The governor, legislators and private business groups joined to propose a highway program that would add $300 million a year in revenue for the state Transportation Department.

The plan also would add $110 million a year for cities and counties to maintain local roads.

The bulk of the revenue would come from extending permanently the current half-cent sales tax that is dedicated to highway projects. Arkansas voters approved the half-cent tax by a margin of 58 to 42 percent in a 2012 statewide election. It went into effect in 2013 and is scheduled to expire in 2023.

The governor’s highway proposal would allow voters to decide whether to extend the tax permanently. If voters approve the proposal to extend it, the half-cent tax would produce about $206 million a year. That amount would be divided according to the traditional “70-15-15” split of highway money in Arkansas, meaning that the state gets 70 percent while cities and counties each get 15 percent.

The highway proposal includes another $58 million a year from an increase on gasoline and diesel fuel taxes at the wholesale level. The increase would raise the motor fuel tax on gasoline from 21.5 to 24.5 cents a gallon. On diesel, the increase would be from 22.5 to 28.5 cents a gallon. Those are state motor fuel taxes. Motorists also pay federal motor fuel taxes.

The president of the Arkansas Trucking Association was at the presentation of the highway program, which the trucking group supports.

The plan calls for raising almost $2 million from higher registration fees on electric and hybrid vehicles.

The state reported that 802 electric vehicles were registered in January. They would pay an additional $200 in fees. In January 18,777 hybrids were registered and they would pay an additional $100.

The final piece of the revenue plan is to dedicate $35 million in casino taxes to highway projects. Last November, Arkansas voters approved the opening of four casinos.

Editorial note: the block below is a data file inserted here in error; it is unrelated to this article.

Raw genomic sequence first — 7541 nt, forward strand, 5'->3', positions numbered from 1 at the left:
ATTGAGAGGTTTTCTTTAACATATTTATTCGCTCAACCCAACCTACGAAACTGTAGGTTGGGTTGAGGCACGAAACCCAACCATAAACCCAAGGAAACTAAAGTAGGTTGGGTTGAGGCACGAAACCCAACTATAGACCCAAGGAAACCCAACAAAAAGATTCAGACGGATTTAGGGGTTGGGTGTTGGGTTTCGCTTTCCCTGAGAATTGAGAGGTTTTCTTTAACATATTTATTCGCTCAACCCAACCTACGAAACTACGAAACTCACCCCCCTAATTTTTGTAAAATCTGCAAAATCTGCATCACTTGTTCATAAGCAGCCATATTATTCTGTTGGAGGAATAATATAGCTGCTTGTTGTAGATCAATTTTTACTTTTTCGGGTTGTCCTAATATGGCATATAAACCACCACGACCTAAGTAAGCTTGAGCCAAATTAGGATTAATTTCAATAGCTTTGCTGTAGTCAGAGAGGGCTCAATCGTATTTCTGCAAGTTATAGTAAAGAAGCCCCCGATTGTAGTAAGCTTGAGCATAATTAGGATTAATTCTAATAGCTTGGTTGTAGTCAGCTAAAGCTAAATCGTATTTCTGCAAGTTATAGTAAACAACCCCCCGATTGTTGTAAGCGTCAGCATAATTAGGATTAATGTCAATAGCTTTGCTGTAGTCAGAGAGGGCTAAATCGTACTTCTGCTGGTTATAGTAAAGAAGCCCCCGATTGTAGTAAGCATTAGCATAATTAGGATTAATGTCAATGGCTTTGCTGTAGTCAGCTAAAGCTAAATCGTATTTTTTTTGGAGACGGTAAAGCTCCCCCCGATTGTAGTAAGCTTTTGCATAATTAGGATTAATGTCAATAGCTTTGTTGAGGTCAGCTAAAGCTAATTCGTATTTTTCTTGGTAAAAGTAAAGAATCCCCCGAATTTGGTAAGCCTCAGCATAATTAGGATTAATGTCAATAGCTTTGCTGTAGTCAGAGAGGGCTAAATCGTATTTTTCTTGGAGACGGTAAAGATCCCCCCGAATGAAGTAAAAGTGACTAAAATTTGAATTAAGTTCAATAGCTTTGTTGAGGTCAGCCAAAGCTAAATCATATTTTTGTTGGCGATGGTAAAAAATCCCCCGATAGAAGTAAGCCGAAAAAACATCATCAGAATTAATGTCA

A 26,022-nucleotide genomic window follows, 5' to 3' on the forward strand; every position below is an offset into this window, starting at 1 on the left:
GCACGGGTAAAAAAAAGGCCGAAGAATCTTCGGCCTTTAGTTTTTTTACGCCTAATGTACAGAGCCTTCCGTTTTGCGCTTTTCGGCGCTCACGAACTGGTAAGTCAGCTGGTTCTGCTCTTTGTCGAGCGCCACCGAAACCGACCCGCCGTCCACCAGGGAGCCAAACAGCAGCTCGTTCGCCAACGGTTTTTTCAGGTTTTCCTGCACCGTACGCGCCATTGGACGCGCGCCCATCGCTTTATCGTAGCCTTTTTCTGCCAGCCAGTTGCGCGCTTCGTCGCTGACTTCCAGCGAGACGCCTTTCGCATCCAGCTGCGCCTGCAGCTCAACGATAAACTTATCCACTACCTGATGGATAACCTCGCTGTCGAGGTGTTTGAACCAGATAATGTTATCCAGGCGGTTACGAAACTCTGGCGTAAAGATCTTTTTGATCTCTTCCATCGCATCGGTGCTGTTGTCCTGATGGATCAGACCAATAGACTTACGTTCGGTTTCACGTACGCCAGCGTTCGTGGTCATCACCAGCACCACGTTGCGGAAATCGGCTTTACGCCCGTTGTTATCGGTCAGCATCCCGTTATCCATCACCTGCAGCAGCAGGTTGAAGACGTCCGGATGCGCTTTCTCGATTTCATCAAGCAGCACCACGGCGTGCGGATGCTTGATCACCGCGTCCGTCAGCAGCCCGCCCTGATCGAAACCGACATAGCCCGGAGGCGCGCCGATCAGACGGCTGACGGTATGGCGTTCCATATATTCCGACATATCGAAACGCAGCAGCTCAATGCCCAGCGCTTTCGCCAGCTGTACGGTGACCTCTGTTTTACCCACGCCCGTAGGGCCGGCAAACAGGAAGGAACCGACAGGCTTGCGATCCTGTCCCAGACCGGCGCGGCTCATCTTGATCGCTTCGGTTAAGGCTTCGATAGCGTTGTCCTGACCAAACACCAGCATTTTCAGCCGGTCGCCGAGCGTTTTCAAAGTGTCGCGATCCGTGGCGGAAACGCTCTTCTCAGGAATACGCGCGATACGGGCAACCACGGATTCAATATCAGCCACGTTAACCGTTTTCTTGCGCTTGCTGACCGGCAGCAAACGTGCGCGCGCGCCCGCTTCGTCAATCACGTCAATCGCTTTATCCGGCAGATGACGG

A competing highway proposal is House Bill 1260, which would transfer funds from the state’s general account to highways when revenue from sales taxes exceed $2.5 billion. It also would add a new wholesale tax on gas and diesel. The bill is in a House committee.

By the deadline for filing proposed constitutional amendments, 46 measures had been submitted by legislators.

In each regular session the legislature can refer up to three proposed amendments to voters. Those referred during the 2019 session will be on the general election ballot in November of 2020.

Several proposed amendments would change the process by which citizens’ groups can re-write the Constitution by circulating petitions, gathering signatures and getting their measures placed on statewide ballots.

One proposal would repeal fiscal sessions of the legislature, which are held in even-numbered years. The first fiscal session was in 2010, before which the legislature met in regular session every two years.

Another measure would allow the legislature to limit punitive damages in civil lawsuits, as well as non-economic damages such as damages for pain and suffering.

Several of the proposed amendments are “shells,” meaning that their general topic is listed but the details must be added later.

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